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Old 05-21-2020, 04:34 PM
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airdave airdave is offline
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X-15A-2 Ablative Heat Shielded - the Mach 6.7 X-15

Heres what I know...
X-15A-2 is aircraft 66671 and is currently parked at the USAF Museum in Dayton Ohio, in its original black finish.
Ken West's X-15 model is the same aircraft featuring the lengthened fuselage.
The X-15 rocket plane set numerous speed and altitude records back in the 1960s.
To achieve higher and faster flight, the aircraft was stripped and coated with a special ablative heat shielding material.
The pink coated rocket plane was then painted white (basically because the Test Pilots didn't want to fly in a pink airplane!)
This "white" version is the focus of this thread.
A-2/66671 made multiple flights to the edge of space and achieved a record speed of Mach 6.7(4520mph) and highest altitude of 67 miles (sub-orbital).



Just getting started on this repaint/remod of Ken West's 1/33 scale X-15A-2 model.

Struggling to understand some of the assembly...since I have never personally built the original model.
And understanding the assembly of parts is an important factor when trying to recolour the parts!

So, I may have to build as I go, to test everything and keep up with understanding the assembly.

I'm going to repaint the big fuel tanks too, since they were part of the record setting flights.
I haven't decided whether I will bother with the dummy ramjet nose cone that was mounted under the tail fin.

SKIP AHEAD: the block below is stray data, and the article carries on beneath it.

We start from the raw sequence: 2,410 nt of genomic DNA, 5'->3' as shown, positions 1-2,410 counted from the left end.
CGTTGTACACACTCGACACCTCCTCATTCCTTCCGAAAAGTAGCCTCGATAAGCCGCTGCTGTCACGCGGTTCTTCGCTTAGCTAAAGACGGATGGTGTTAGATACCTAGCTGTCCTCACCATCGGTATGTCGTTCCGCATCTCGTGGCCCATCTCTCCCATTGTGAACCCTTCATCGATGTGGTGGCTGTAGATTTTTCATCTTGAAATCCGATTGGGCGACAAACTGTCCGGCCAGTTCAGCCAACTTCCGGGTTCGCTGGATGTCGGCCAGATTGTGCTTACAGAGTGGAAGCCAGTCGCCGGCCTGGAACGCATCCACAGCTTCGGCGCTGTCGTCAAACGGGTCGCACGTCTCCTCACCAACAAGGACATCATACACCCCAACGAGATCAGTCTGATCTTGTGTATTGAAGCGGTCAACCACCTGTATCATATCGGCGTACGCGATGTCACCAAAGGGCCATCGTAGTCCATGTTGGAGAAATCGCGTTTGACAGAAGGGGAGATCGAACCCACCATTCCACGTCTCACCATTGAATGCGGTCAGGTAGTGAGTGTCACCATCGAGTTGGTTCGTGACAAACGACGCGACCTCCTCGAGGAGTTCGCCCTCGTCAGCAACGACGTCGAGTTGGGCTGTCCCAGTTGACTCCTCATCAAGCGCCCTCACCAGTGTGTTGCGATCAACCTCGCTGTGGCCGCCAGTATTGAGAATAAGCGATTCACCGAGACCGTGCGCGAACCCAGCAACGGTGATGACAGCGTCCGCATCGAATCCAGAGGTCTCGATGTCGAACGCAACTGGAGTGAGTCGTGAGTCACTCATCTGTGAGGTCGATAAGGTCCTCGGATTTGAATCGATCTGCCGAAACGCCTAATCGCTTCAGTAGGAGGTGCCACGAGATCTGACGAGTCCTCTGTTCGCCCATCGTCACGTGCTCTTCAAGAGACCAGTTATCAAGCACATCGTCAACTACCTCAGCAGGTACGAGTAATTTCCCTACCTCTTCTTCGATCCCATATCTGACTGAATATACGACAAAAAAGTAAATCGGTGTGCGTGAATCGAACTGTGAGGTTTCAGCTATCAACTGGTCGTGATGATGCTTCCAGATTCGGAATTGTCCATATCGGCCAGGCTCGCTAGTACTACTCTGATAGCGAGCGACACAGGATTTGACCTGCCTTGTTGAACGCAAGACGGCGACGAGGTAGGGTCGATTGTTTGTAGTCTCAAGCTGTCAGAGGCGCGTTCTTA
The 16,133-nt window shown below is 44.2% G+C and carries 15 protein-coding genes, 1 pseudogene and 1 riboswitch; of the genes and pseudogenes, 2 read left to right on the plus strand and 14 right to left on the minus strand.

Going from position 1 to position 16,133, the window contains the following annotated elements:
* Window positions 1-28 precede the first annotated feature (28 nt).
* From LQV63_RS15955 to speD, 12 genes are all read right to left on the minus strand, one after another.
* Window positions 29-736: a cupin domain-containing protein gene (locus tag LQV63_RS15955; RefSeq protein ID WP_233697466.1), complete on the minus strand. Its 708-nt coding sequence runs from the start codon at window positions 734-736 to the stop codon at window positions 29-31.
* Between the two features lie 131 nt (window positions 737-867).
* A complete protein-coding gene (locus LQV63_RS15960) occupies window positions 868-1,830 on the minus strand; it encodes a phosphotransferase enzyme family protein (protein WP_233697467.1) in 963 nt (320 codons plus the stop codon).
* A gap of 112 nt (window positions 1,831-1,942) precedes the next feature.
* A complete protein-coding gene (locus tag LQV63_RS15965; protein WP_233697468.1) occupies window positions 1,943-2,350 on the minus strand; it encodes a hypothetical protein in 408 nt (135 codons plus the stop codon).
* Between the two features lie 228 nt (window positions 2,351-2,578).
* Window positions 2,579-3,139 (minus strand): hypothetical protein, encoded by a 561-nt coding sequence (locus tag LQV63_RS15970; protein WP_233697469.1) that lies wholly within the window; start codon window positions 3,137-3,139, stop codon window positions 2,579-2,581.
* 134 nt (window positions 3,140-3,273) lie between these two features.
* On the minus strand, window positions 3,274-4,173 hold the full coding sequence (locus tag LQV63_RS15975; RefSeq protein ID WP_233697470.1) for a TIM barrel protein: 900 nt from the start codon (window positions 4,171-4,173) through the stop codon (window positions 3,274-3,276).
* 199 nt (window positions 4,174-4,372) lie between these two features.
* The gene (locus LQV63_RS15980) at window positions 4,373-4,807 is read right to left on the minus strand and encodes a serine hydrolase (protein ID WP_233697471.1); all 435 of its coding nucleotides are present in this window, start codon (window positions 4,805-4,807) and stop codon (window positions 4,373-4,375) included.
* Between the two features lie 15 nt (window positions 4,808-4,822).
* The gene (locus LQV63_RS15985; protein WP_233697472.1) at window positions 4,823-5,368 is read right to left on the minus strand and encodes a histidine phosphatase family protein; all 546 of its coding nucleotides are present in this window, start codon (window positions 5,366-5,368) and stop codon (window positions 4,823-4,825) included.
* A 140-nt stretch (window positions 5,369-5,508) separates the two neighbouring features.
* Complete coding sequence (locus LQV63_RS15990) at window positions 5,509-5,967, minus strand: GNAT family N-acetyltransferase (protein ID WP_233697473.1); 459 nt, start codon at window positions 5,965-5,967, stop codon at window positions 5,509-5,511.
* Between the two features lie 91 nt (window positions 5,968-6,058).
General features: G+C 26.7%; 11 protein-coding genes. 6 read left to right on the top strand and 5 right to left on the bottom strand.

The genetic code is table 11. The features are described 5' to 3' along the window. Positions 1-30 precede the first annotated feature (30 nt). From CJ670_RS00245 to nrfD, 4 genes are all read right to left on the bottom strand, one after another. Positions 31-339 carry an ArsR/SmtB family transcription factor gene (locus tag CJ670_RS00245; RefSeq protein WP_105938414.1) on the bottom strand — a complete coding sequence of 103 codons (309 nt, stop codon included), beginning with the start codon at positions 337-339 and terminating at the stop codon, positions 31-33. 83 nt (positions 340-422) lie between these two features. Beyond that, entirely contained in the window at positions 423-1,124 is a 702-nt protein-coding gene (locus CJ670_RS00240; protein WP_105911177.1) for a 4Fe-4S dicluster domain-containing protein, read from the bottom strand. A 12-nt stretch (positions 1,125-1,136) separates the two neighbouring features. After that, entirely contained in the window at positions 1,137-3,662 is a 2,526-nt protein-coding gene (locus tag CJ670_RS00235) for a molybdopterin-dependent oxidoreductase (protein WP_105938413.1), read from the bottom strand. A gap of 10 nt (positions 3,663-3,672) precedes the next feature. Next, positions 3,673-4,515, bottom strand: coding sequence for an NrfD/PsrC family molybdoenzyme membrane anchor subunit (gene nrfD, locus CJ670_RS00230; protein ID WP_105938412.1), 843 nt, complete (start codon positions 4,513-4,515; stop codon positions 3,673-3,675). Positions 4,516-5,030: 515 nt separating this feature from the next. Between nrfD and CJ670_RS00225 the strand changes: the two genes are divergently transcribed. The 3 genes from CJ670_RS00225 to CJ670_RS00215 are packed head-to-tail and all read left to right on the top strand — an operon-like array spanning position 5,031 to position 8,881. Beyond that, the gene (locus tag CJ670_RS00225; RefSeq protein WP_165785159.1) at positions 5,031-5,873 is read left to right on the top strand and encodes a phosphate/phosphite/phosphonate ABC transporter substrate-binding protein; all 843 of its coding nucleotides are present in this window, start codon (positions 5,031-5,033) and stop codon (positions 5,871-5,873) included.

It didn't really have anything to do with the record setting flights, other than the fact it was there on one or two flights.
However, I will shorten the lower fin as it was.


Not sure how fast this project is going to go...I was planning on not doing any big projects this year.
Just wanted to focus on Koolwheelz models and not much else.
But I need a break from those...so maybe this is it.
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Old 05-21-2020, 06:36 PM
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dhanners dhanners is offline
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Glad to finally see this important vehicle done. That said, I'd still love to see the original -- and shorter -- XLR-11-powered X-15, 66670, with options for its rollout scheme and later markings options for the vertical stabilizer. (X-15 tail markings often differed from mission to mission.)
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Old 05-22-2020, 08:12 PM
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Looking forward to see the repaint completed.

Mike
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Old 05-23-2020, 02:21 AM
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If you want to drop me a line, I can send along some detailed diagrams of the markings....
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Old 05-23-2020, 06:58 AM
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airdave airdave is offline
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So, to anyone who has assembled this model...
looking at the kit, it appears the intended assembly is to build each fuselage section
with a bulkhead style former at either end of the skin...and then "butt join each section.

First section, for example, has Nose sections #1, #3 and #4,
and there are six bulkhead formers for these three sections.

I am curious if anyone created tabs or joiner strips for the fuselage skin connections
and used only one former at each joint?
Or is the butt joint approach ideal?
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Old 05-23-2020, 08:32 AM